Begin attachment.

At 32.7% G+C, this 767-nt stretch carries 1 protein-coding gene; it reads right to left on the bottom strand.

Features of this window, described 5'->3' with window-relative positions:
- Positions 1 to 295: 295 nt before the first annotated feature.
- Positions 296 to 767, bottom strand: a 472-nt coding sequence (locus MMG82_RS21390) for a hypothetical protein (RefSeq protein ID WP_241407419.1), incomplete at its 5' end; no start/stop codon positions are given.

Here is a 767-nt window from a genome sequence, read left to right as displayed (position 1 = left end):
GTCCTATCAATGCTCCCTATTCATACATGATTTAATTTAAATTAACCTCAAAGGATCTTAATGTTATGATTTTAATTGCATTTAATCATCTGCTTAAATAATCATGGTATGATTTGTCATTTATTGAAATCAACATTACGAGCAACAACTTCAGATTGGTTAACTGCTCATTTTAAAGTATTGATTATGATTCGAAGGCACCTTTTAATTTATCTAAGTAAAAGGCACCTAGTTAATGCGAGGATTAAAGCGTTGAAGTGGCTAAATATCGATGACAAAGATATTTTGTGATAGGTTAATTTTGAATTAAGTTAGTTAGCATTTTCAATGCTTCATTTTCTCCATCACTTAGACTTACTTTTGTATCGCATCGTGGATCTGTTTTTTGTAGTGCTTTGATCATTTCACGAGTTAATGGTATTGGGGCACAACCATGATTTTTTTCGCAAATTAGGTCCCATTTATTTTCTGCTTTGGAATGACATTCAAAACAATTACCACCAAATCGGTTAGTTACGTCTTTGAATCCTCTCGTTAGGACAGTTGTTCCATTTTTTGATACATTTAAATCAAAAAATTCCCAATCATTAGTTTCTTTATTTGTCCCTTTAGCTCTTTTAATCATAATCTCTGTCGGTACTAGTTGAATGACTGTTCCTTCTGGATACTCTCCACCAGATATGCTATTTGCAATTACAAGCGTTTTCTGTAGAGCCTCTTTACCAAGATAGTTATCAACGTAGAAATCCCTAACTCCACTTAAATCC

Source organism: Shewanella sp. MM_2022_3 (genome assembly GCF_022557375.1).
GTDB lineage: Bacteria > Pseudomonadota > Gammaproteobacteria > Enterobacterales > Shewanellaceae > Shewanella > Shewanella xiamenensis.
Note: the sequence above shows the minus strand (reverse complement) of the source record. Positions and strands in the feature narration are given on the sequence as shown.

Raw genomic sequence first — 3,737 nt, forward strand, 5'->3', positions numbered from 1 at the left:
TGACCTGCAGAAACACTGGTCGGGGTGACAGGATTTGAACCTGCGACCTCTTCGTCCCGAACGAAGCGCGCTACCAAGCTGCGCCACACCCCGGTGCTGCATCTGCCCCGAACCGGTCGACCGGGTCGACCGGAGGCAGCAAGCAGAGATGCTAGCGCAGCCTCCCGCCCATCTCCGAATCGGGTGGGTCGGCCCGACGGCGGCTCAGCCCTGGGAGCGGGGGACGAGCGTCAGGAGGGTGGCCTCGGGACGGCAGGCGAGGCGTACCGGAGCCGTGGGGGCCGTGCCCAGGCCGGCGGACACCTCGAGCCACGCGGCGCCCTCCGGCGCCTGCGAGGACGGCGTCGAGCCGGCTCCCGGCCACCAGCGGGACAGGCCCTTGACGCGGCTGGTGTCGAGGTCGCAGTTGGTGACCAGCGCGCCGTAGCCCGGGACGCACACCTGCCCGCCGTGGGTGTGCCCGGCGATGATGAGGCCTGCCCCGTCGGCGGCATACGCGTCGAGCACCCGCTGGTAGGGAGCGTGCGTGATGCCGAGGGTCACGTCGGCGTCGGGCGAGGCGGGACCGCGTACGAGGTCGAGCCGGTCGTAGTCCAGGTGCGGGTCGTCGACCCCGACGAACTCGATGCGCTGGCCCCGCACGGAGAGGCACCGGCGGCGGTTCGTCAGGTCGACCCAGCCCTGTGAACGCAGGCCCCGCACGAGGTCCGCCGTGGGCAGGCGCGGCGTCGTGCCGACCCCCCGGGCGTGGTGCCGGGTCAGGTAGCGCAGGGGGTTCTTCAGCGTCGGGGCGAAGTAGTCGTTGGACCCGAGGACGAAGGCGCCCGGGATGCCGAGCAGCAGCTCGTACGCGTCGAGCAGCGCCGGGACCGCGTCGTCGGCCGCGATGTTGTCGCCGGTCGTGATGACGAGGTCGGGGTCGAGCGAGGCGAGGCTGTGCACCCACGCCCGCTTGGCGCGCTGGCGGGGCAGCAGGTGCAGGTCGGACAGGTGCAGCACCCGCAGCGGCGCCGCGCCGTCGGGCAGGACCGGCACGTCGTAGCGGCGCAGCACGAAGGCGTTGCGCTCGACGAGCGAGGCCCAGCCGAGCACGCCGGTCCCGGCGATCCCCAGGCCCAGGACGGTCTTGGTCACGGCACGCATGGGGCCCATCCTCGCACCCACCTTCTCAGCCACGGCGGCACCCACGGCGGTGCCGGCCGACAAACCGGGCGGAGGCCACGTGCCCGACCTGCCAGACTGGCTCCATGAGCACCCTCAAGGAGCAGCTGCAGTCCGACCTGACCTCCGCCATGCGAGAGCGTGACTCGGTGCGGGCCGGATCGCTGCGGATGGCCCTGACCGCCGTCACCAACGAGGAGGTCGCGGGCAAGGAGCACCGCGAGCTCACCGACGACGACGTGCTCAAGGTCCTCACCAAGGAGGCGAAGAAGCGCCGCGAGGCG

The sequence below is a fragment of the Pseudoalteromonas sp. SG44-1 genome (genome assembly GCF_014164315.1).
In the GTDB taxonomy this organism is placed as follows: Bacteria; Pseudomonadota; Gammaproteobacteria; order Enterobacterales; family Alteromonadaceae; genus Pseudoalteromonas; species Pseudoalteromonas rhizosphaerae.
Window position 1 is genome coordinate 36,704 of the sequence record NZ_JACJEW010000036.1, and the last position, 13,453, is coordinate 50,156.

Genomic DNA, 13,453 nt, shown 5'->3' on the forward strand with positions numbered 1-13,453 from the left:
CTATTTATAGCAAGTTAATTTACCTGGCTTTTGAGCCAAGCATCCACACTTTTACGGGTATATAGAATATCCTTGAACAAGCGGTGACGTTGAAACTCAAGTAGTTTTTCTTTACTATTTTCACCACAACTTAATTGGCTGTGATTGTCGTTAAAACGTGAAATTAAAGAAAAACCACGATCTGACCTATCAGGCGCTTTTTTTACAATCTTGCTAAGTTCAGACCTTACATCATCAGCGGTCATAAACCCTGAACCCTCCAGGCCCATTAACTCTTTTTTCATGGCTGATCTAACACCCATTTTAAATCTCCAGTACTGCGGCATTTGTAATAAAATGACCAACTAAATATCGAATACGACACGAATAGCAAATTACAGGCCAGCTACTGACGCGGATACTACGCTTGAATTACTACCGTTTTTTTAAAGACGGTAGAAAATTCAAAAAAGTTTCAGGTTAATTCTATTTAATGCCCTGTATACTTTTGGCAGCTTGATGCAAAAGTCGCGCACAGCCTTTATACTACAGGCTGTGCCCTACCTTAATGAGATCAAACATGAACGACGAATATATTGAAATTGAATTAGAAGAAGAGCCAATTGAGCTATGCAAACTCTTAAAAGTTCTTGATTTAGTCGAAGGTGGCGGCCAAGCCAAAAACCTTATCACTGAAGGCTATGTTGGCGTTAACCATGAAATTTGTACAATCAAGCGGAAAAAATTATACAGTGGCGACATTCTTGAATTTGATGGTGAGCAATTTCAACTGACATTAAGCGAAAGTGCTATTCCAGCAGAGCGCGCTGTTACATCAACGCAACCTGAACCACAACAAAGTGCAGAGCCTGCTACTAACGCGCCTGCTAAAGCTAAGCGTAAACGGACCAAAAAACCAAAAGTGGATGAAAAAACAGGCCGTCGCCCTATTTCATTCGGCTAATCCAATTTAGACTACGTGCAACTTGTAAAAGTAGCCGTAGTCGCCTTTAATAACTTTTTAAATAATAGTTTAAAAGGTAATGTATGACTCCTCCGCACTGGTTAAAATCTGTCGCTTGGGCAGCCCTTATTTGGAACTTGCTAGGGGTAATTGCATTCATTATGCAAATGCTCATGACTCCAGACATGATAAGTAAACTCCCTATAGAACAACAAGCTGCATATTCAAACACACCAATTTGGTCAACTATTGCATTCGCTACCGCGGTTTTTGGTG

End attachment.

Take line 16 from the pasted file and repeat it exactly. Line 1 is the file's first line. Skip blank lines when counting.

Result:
CTATTTATAGCAAGTTAATTTACCTGGCTTTTGAGCCAAGCATCCACACTTTTACGGGTATATAGAATATCCTTGAACAAGCGGTGACGTTGAAACTCAAGTAGTTTTTCTTTACTATTTTCACCACAACTTAATTGGCTGTGATTGTCGTTAAAACGTGAAATTAAAGAAAAACCACGATCTGACCTATCAGGCGCTTTTTTTACAATCTTGCTAAGTTCAGACCTTACATCATCAGCGGTCATAAACCCTGAACCCTCCAGGCCCATTAACTCTTTTTTCATGGCTGATCTAACACCCATTTTAAATCTCCAGTACTGCGGCATTTGTAATAAAATGACCAACTAAATATCGAATACGACACGAATAGCAAATTACAGGCCAGCTACTGACGCGGATACTACGCTTGAATTACTACCGTTTTTTTAAAGACGGTAGAAAATTCAAAAAAGTTTCAGGTTAATTCTATTTAATGCCCTGTATACTTTTGGCAGCTTGATGCAAAAGTCGCGCACAGCCTTTATACTACAGGCTGTGCCCTACCTTAATGAGATCAAACATGAACGACGAATATATTGAAATTGAATTAGAAGAAGAGCCAATTGAGCTATGCAAACTCTTAAAAGTTCTTGATTTAGTCGAAGGTGGCGGCCAAGCCAAAAACCTTATCACTGAAGGCTATGTTGGCGTTAACCATGAAATTTGTACAATCAAGCGGAAAAAATTATACAGTGGCGACATTCTTGAATTTGATGGTGAGCAATTTCAACTGACATTAAGCGAAAGTGCTATTCCAGCAGAGCGCGCTGTTACATCAACGCAACCTGAACCACAACAAAGTGCAGAGCCTGCTACTAACGCGCCTGCTAAAGCTAAGCGTAAACGGACCAAAAAACCAAAAGTGGATGAAAAAACAGGCCGTCGCCCTATTTCATTCGGCTAATCCAATTTAGACTACGTGCAACTTGTAAAAGTAGCCGTAGTCGCCTTTAATAACTTTTTAAATAATAGTTTAAAAGGTAATGTATGACTCCTCCGCACTGGTTAAAATCTGTCGCTTGGGCAGCCCTTATTTGGAACTTGCTAGGGGTAATTGCATTCATTATGCAAATGCTCATGACTCCAGACATGATAAGTAAACTCCCTATAGAACAACAAGCTGCATATTCAAACACACCAATTTGGTCAACTATTGCATTCGCTACCGCGGTTTTTGGTG